partiallydisassembled.net

Device removal on Windows

2009-05-04 08:19:04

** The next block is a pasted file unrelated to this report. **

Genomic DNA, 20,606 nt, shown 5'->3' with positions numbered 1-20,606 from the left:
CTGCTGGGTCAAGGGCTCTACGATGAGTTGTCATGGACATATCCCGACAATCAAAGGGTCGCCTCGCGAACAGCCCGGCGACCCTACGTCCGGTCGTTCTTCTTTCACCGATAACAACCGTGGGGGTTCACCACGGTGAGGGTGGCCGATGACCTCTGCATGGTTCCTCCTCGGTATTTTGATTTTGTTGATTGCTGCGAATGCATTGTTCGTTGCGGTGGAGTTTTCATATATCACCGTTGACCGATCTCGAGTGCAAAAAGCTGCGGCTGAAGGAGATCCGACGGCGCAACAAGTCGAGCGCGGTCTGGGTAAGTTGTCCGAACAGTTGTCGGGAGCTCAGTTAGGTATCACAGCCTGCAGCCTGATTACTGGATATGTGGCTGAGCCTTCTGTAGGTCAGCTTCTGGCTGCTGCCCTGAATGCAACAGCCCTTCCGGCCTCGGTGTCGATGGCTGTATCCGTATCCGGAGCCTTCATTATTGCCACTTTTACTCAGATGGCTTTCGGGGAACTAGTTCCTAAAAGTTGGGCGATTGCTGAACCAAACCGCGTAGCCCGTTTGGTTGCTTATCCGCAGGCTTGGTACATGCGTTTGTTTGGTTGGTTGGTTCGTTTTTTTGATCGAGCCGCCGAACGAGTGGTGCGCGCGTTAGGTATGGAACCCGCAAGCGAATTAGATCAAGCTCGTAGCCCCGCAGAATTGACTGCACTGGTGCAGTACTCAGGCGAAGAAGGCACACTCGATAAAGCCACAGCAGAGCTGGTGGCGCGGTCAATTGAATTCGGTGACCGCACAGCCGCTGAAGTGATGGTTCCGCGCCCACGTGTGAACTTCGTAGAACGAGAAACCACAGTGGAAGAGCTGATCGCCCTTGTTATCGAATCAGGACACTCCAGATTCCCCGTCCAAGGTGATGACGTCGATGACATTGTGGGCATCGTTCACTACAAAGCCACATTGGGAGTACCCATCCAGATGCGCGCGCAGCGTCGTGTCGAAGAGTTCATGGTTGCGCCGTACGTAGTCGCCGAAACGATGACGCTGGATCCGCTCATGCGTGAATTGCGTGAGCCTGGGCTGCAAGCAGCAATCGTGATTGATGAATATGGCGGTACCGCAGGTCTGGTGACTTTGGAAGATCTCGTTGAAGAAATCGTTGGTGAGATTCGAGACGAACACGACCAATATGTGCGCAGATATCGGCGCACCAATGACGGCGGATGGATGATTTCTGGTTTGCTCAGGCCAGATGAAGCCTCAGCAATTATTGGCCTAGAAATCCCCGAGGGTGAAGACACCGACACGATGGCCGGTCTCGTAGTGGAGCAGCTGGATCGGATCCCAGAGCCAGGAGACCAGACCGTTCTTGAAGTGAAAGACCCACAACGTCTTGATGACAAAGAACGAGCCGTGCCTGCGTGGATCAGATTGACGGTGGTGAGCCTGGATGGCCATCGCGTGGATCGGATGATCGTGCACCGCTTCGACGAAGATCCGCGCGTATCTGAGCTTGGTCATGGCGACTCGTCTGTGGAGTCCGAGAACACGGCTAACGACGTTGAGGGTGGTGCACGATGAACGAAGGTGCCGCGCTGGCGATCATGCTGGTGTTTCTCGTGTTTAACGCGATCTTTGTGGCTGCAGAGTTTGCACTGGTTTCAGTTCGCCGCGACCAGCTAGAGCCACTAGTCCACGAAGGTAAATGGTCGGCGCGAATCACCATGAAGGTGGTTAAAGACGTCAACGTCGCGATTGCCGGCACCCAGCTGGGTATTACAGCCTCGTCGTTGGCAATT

In response to: http://blogs.msdn.com/oldnewthing/archive/2009/05/01/9581563.aspx which Sofie shared from a Digg post. I'd reply with a Reader comment, but they really suck. Raymond Chen (MS genius) writes that users inadvertently get presented with the "advanced" device removal menu when right-clicking on the device removal notification icon, when all they should've done is left-click, which brings up the simpler menu. The simple menu presents one menu item for each device, alongside the drive letter, making it relatively easy to find the usb stick you're trying to remove. The advanced menu shows a device/bus tree that makes it near-impossible to find the device you're after. What's amazing is that first Raymond, then all the commentators, blame the user for choosing the wrong menu ("oh, silly me, I didn't realise there was a left-click menu"). No-one points out that nowhere else in Windows does a left-click activate a menu. (There is also a half-second delay in bringing up the simple menu, compared to the advanced menu, causing many to try both and end up with just the advanced one after the simple one doesn't appear to do anything). Secondly, no-one points out that the "advanced" menu is pointless. It has no more functionality than the simple menu, because you are still removing the same devices, they're just listed in a different format (one that is opaque). Finally, the whole interface is completely insane. Internal hard drives are listed alongside USB sticks, it asks for confirmation before ejecting the disk (something which is easily undoable and has no consequence), and everything in the menu is a "Mass Storage Device". But the real kicker -- why doesn't Windows flush data to USB devices as soon as there's an idle IO period (say, after 1 second); and show a warning icon only when the device is in use? That way, it's always safe to remove the device, except for the few seconds (at most) after writing to it, which would be indicated by a red warning symbol or some such, telling you to hold off for a second. Hell, they could've put that light on the stick itself. "Don't pull the stick out while the light is on". Sounds like floppy disk technology. Genius!
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